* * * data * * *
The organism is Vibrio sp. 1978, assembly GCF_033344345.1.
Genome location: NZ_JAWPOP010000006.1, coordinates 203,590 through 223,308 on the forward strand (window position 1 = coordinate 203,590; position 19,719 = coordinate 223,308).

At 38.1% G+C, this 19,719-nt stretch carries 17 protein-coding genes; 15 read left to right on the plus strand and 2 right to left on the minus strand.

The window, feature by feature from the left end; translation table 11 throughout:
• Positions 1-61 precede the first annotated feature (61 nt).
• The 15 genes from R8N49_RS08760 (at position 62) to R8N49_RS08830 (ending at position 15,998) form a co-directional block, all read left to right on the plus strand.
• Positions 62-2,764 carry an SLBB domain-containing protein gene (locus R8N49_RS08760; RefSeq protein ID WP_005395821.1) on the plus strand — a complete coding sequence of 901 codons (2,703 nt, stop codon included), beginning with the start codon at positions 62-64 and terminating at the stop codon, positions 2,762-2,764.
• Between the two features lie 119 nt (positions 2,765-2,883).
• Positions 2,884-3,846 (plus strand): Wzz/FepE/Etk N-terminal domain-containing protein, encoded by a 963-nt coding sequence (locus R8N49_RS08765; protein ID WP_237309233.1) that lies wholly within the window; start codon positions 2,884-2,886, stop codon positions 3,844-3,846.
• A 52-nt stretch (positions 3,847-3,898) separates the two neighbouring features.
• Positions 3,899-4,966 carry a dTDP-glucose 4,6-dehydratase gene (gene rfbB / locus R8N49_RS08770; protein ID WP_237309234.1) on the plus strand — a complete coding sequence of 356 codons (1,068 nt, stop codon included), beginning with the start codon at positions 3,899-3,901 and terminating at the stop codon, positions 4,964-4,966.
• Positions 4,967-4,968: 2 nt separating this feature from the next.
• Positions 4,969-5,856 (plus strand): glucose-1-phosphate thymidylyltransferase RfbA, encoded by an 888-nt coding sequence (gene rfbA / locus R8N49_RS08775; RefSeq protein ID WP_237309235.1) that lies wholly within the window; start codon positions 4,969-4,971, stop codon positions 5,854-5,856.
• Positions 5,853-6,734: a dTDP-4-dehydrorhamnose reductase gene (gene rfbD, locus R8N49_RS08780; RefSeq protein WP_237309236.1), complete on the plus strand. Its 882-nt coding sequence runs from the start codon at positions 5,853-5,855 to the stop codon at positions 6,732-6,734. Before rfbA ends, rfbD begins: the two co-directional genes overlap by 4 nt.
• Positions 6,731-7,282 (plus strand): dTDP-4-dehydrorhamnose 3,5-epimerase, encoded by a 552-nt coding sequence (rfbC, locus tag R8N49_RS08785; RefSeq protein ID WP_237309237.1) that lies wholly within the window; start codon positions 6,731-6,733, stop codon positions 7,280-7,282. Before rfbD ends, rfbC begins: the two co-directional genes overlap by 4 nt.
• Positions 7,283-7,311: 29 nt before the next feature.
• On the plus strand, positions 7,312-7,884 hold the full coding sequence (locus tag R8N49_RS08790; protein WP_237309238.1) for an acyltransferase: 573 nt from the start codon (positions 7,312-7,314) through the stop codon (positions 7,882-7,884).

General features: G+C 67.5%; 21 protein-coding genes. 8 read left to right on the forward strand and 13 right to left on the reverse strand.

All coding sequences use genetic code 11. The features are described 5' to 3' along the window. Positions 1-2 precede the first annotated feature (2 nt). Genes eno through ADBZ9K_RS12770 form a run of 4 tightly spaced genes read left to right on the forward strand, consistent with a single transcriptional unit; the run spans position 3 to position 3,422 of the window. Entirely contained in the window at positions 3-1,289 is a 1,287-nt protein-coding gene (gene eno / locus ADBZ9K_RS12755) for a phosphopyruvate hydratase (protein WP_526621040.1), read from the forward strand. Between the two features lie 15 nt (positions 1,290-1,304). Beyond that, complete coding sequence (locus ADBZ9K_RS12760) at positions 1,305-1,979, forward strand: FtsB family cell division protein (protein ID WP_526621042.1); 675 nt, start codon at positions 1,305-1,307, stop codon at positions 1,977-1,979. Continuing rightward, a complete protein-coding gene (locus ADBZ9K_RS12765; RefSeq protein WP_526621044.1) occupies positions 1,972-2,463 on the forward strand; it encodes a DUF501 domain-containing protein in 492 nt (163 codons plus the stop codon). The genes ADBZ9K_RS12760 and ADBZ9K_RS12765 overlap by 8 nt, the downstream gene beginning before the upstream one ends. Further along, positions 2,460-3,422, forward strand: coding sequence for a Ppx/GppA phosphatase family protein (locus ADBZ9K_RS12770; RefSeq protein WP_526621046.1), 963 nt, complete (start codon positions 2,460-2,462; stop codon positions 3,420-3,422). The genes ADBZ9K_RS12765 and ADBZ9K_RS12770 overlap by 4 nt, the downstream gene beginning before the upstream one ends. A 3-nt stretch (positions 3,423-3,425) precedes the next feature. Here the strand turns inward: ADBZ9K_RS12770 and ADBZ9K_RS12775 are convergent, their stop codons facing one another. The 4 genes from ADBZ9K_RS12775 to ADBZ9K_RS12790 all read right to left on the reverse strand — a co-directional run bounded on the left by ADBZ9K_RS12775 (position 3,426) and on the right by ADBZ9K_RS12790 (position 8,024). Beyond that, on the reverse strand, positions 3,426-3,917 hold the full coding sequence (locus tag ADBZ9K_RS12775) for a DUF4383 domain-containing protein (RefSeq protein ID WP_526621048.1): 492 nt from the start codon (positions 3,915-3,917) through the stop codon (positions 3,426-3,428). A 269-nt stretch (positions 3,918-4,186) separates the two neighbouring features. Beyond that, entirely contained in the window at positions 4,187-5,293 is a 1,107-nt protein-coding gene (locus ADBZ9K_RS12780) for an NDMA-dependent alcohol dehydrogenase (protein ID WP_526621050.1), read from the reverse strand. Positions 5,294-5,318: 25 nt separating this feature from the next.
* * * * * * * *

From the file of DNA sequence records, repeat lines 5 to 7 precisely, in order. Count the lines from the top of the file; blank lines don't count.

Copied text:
• Positions 1-61 precede the first annotated feature (61 nt).
• The 15 genes from R8N49_RS08760 (at position 62) to R8N49_RS08830 (ending at position 15,998) form a co-directional block, all read left to right on the plus strand.
• Positions 62-2,764 carry an SLBB domain-containing protein gene (locus R8N49_RS08760; RefSeq protein ID WP_005395821.1) on the plus strand — a complete coding sequence of 901 codons (2,703 nt, stop codon included), beginning with the start codon at positions 62-64 and terminating at the stop codon, positions 2,762-2,764.